Thursday, June 14, 2012

Clearing Into Tunisia

Sidi Bou Said, Tunisia

2012 06 14

When I was finally permitted to sail out of Mahon (it no longer being Friday and all) enroute to Bizerte on the North West coast of Tunisia we started with a great forecast and indifferent weather.  But early on we got the sails up and it was bliss.

Over the course of the next three and a half days the sails were up and down, tacked and gybed, snugged and loosened two or three times an hour.  The wind when we had it was lovely but there was often little of it.  It required that we sail well and in our opinion we did.  The windvane was put to use, this being a long enough trip, and did itself proud.

The only bad bit of the trip fell on the second night when the winds were higher than forecast and from the wrong direction  and waves picked up beyond forecast.  We found ourselves unnerved even though the conditions were not too rough.  Discussing it we found we were both still apprehensive after the storm we endured crossing from the Azores to Portugal.  That night too the wind and waves began contrary to forecast.  Recovering our confidence at sea is a long slow process not yet complete.

Some slow bits in very light winds delayed our arrival in Tunisia by a full day.  Our planned 60 hour trip to cover 320 nautical miles took 86.   Enroute Bizerte was abandoned as a destination when we confirmed that the marina there was closed for renovations until the end of 2012.  No need to enter that harbour.

Instead we continued to Sidi Bou Said which is the oldest marina in Tunisia, located just north of Carthage and the city of Tunis.

On Meredith we have developed special clearing in procedures for third world countries and in Tunisia it lead to an efficient and enjoyable customs and immigration procedure.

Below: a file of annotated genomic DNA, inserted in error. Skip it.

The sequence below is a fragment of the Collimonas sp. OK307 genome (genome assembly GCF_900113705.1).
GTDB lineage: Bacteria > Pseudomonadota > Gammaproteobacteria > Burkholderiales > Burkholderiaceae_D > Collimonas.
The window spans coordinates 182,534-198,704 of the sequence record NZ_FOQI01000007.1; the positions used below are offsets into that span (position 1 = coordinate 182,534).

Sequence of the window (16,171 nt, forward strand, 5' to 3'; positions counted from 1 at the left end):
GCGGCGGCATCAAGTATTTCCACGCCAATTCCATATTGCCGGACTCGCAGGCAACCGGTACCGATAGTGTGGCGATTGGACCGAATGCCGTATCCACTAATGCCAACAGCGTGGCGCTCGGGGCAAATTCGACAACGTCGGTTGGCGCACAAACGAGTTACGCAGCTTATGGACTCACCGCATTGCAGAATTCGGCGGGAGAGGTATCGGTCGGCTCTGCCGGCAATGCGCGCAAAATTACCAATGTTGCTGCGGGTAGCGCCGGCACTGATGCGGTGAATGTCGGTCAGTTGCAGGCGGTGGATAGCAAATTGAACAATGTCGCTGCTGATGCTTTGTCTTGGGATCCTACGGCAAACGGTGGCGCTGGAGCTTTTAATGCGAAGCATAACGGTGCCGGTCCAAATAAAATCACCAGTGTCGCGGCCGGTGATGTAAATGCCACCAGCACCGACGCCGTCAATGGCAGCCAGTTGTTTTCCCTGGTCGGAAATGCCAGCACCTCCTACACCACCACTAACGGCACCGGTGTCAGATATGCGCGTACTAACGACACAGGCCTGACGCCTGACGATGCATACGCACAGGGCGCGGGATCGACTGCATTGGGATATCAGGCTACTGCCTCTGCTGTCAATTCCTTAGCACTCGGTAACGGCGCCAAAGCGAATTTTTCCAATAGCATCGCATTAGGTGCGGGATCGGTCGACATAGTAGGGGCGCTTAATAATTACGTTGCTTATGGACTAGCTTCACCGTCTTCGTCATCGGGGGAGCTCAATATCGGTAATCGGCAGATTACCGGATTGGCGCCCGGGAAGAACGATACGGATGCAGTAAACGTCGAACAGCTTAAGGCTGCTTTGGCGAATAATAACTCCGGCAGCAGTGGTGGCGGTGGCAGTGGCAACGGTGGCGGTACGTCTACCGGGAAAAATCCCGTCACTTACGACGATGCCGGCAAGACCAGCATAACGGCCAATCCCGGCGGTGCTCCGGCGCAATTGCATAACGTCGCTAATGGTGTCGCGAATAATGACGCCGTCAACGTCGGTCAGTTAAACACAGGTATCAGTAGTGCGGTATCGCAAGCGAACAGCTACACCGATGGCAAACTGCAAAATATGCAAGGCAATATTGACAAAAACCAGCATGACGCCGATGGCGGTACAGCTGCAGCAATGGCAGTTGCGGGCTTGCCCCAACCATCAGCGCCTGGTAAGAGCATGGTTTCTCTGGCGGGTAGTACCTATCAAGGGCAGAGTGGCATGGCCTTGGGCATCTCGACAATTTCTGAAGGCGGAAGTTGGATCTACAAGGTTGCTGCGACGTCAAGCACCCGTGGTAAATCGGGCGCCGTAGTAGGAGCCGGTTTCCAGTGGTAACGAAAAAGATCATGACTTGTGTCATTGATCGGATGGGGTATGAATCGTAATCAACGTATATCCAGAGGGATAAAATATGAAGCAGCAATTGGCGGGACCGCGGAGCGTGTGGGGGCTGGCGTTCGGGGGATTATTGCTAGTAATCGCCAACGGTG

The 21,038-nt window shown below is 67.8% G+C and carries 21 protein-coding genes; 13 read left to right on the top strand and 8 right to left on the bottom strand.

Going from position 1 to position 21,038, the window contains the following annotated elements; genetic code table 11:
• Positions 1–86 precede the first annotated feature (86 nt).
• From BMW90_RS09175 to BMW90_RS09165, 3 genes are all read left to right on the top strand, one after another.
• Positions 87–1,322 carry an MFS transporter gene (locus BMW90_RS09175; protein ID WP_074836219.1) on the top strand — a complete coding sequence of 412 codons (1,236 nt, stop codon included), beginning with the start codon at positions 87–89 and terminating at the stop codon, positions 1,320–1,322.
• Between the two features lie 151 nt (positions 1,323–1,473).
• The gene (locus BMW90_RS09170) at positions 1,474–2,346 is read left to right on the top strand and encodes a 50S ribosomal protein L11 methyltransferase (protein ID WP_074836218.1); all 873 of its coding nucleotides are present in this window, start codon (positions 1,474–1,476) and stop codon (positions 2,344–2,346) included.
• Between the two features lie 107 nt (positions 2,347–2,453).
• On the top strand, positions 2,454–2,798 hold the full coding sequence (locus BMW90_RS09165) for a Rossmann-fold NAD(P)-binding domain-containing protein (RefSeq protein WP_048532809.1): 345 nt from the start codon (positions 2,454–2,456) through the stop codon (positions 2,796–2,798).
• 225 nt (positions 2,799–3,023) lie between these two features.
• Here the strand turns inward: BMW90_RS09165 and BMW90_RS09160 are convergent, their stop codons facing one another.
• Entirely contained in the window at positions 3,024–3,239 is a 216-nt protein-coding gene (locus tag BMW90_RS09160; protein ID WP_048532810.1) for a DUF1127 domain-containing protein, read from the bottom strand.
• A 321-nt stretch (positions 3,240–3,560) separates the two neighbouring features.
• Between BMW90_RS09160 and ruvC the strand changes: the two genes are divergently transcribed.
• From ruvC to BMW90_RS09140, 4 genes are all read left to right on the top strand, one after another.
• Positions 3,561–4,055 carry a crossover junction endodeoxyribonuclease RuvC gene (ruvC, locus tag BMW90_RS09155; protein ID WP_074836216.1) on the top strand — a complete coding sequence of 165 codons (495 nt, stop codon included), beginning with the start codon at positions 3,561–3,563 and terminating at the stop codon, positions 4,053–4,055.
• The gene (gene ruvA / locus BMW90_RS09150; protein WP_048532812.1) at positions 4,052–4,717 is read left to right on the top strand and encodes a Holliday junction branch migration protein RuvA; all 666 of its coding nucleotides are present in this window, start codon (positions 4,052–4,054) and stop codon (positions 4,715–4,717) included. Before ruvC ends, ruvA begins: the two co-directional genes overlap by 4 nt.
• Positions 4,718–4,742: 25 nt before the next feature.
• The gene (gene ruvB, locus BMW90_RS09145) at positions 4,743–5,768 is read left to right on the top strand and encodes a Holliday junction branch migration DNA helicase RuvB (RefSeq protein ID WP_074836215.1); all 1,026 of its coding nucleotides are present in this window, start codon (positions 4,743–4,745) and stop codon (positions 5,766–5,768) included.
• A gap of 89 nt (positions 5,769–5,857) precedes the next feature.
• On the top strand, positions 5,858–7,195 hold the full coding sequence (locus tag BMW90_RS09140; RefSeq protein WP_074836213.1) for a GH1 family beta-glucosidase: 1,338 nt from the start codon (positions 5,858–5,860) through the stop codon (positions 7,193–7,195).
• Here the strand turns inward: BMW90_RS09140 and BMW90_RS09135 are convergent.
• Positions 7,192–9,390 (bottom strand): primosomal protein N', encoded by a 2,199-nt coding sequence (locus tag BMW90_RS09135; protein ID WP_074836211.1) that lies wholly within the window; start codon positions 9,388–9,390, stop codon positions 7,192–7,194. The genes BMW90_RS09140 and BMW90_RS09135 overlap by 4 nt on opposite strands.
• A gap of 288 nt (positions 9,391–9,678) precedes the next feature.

In Tunisia on first entering the country you must report to the Port Captain with passports, Certificate of Registry for the Boat and insurance.  The Port Captain retains possession of your Certificate of Registry until you leave the marina.  Once preliminary forms are completed with the Port Captain you visit Customs and Port police.  You are not finished with the Port Captain and will return to his office once you are finished at Customs and with Port Police.  In Sidi Bou Said the Port Captain, the Customs office and Port Police offices are all within 50 metres of each other.  It is very simple.

At customs you complete a declaration asking for inventory of alcohol, firearms, electronics and other stores.

Once this is filed you are accompanied by two officials, one customs and one port police, to your boat for a search.  The search is efficient.

You then return to the customs office where a Triptique is prepared for you and placed in a file.  When we leave Sidi Bou Said for another destination in Tunisia we must attend at customs to obtain the triptique and take it with us to the next destination.  We also pick up our Certificate of Registry from the Port Captain which he gives us when we have paid our marina fees.

Sidi Bou Said was recommended to us by friends Benoit and Andree and we have not been disappointed.  We are minutes from Carthage, yeah yeah, I know it was totally destroyed, but there is a new one and little tiny bits of the old one can still be seen.

More on that later.

It was a pleasant clearing in and I will give you all the details later along with our approach to clearing in which has worked fairly well.  If you are new to it and wish details email me and I will provide some  specifics.  

 For now we will enjoy Tunisia which has been welcoming and helpful at every turn.

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